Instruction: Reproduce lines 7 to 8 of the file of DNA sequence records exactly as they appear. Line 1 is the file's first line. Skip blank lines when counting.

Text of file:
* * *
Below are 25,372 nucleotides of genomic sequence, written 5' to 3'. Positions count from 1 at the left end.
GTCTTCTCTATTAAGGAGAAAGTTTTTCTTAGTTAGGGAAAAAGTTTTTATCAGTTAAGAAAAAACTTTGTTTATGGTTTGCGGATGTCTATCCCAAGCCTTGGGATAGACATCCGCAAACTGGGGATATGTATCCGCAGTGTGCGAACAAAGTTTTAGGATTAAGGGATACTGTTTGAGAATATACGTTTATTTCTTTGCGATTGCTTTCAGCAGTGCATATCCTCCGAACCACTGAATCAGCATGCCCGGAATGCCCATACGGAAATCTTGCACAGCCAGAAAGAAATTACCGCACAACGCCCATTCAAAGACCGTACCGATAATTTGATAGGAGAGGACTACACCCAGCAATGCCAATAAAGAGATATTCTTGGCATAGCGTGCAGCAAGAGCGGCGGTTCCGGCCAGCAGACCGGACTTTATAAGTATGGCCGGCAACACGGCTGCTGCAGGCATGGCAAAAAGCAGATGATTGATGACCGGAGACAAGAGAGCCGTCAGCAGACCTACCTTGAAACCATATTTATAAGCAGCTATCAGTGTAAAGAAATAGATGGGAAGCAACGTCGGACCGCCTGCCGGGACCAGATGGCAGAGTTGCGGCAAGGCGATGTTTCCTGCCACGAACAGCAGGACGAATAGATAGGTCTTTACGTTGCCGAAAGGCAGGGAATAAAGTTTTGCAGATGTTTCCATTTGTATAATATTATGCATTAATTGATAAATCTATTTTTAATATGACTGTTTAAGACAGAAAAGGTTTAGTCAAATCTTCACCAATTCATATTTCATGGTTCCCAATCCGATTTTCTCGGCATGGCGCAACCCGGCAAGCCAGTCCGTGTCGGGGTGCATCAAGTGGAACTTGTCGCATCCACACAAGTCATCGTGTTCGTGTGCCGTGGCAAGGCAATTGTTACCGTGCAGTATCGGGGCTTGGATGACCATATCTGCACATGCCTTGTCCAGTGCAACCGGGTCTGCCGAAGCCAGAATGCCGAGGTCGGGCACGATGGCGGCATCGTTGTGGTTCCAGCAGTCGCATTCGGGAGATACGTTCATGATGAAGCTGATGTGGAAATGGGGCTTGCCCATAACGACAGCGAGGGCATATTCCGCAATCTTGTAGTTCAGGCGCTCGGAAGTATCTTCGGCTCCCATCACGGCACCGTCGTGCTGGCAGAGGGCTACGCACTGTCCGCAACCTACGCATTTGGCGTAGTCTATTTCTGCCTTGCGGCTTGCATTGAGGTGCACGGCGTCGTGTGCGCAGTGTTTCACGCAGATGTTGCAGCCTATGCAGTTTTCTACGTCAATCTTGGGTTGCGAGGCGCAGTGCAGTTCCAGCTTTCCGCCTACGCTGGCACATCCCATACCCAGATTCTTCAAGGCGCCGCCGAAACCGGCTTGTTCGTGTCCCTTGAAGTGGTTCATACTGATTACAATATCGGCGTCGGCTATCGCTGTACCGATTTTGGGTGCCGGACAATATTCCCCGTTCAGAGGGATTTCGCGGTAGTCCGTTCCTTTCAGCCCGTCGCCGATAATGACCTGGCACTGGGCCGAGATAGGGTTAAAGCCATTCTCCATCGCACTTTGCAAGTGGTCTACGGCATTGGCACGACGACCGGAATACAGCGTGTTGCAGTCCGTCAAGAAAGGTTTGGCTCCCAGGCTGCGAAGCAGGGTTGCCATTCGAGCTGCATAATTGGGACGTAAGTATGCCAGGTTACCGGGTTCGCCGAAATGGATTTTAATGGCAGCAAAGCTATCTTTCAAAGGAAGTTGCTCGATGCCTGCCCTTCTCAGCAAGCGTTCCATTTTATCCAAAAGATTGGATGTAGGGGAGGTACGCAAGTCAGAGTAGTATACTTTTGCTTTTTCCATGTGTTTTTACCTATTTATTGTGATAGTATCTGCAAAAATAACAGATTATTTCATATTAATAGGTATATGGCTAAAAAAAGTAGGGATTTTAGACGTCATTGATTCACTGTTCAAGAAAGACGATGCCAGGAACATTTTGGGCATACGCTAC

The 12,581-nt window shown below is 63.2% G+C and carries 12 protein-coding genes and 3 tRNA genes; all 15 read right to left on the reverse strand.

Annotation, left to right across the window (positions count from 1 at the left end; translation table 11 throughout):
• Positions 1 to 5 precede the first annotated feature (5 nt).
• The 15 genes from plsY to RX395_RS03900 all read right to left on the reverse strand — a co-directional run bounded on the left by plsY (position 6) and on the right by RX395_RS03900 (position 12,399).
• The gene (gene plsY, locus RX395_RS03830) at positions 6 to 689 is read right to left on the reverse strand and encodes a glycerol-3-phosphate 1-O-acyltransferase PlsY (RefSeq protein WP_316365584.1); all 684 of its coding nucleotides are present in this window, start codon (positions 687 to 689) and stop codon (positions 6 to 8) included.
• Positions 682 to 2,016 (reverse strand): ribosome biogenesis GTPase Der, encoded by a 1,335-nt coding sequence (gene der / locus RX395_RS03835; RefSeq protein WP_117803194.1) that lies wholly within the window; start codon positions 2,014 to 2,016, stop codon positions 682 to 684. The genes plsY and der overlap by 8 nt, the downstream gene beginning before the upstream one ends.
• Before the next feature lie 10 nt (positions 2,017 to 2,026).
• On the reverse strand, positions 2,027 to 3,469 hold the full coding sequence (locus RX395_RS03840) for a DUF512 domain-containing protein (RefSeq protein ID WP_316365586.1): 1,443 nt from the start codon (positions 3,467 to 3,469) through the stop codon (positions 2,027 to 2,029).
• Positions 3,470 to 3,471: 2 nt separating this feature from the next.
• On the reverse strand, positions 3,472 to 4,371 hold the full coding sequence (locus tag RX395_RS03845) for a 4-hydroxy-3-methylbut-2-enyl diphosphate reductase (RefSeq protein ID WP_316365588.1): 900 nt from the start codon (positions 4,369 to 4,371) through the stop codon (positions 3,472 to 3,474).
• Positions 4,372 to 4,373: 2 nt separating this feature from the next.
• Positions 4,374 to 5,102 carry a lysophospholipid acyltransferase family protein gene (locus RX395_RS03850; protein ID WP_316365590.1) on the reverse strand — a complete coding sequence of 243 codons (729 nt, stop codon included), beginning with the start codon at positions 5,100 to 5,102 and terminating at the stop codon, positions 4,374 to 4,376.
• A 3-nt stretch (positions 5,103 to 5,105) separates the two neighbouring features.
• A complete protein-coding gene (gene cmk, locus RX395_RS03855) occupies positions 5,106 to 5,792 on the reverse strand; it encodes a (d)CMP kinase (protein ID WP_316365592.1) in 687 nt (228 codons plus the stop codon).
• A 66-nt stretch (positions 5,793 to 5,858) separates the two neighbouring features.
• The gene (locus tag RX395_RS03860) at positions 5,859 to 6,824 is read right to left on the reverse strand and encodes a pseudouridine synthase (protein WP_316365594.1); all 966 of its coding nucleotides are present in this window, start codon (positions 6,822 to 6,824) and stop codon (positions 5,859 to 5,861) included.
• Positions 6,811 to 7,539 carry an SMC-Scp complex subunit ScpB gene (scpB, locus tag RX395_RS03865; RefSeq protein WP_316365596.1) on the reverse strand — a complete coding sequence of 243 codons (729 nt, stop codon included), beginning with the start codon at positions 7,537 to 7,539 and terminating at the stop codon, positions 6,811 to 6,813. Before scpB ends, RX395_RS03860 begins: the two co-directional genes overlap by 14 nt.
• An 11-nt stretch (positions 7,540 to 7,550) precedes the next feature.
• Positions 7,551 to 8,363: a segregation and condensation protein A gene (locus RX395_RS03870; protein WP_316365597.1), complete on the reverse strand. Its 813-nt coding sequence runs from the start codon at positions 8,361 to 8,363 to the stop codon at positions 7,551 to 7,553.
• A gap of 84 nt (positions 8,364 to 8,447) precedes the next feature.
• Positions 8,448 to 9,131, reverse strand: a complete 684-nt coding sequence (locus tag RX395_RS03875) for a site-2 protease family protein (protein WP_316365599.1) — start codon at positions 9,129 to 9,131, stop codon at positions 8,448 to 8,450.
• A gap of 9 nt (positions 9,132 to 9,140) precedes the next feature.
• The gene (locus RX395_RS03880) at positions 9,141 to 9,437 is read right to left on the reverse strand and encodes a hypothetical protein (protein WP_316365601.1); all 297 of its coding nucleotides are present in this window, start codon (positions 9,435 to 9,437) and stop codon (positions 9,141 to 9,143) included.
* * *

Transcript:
• The gene (gene plsY, locus RX395_RS03830) at positions 6 to 689 is read right to left on the reverse strand and encodes a glycerol-3-phosphate 1-O-acyltransferase PlsY (RefSeq protein WP_316365584.1); all 684 of its coding nucleotides are present in this window, start codon (positions 687 to 689) and stop codon (positions 6 to 8) included.
• Positions 682 to 2,016 (reverse strand): ribosome biogenesis GTPase Der, encoded by a 1,335-nt coding sequence (gene der / locus RX395_RS03835; RefSeq protein WP_117803194.1) that lies wholly within the window; start codon positions 2,014 to 2,016, stop codon positions 682 to 684. The genes plsY and der overlap by 8 nt, the downstream gene beginning before the upstream one ends.